By: Ali Elizabeth Turner
Mornings and holidays are statistically known to be a time when an enemy will attack, due to the element of surprise. When Syria attacked Israel in the Yom Kippur War of 1973, it was during Shabbat of one of the most important holidays of the year, and Israel will be the first to tell you that they were not prepared, and that the intel they had received was bad. Last week, Israel was attacked on the morning of Shabbat by Iran, but the attack was launched in Syria, and it came in the form of a drone. What happened next demonstrated how quickly things can unravel, and at least from my perch, how completely idiotic it is to have armed Iran with billions of dollars so they can attack our strongest ally and the only true democracy in the Middle East.
An Iranian drone was launched from Syria and penetrated Israeli airspace for about a minute before it was taken out by the Israeli Air Force in the form of an Apache helicopter. Several IAF F-16s were scrambled in response, and there was a successful raid on the base from which the drone was launched as well. In the process, Syria fired off anti-aircraft missiles, and shot down one of the F-16s, but, thankfully, all that was lost was the plane, and it crashed landed on the Israeli side. Both pilots were hospitalized, and the worst wounded has been upgraded to stable condition. And, this is the first time an IAF plane has been shot down since the war with Lebanon in 1982.
But here is where it gets pesky, or perhaps I should say peskier. Do you remember when we allowed the Iranians to hang on to one of our spy drones when it was brought down and captured via Iranian joysticks in 2011? Well, according to Yuval Steinitz, an Israeli security cabinet minister, the drone that was shot down on Saturday was a copy of the RQ-170 Sentinel, which in 2016 Iran boasted it had reverse-engineered.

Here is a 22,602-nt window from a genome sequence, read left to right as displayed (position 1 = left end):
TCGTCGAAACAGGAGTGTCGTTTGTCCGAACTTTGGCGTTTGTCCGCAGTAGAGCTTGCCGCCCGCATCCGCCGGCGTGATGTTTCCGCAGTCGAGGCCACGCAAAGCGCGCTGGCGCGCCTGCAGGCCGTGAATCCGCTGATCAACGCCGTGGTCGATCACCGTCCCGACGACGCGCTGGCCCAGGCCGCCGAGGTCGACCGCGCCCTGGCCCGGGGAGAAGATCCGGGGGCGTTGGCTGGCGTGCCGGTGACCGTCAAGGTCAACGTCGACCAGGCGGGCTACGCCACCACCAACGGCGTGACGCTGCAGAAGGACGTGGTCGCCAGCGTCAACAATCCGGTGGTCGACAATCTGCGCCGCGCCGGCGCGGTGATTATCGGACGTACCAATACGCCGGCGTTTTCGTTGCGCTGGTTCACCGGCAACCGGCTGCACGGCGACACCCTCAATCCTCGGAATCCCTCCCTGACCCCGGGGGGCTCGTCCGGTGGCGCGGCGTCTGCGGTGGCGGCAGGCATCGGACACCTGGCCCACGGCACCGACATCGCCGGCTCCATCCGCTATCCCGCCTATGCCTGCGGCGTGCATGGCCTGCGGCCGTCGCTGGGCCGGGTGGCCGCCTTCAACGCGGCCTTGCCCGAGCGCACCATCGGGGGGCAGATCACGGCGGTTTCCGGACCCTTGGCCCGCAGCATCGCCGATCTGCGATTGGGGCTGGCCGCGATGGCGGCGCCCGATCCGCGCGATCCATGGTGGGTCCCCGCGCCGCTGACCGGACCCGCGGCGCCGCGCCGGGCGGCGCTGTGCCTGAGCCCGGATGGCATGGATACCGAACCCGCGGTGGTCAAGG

Of course, Iran calls the charges false, and says, “Claims about the flight of an Iranian drone…are too ridiculous to be addressed because the Islamic Republic of Iran has advisory presence in Syria at the request of the country's legitimate and constitutional government.” Right.
For his part, Israeli Prime Minister Benjamin Netanyahu responded with the kind of strength for which he is well known. “Israel is seeking for peace, but we will continue to defend ourselves against any attack against us, and against any attempt by Iran to establish military bases in Syria or anywhere else,” he said.
I got to spend part of a day with the IDF when I was in Israel in 2014, on a base not far from all this. One of the things I found most fascinating is how true it is that Israel is for peace. It was apparent, and this is not something that can be faked. You see it in the eyes and body language of people everywhere, not just soldiers. In fact, if I had not lived amongst soldiers in an Iraqi combat zone, who truly were willing to give their lives for the peace of people they had never met, I would not have been as able to quickly recognize that same commitment on the part of the IDF.
Here’s a question: Next month is Purim, the holiday that sprang out of Queen Esther’s triumph in defeating Hamaan without firing a shot. Persia is where that happened, and Persia just happens to be Iran. Is it possible that the same wickedness that wanted to annihilate Israel is alive and kickin,’ and is showing up in the form of a glorified video game? You be the judge.
By: Ali Elizabeth Turner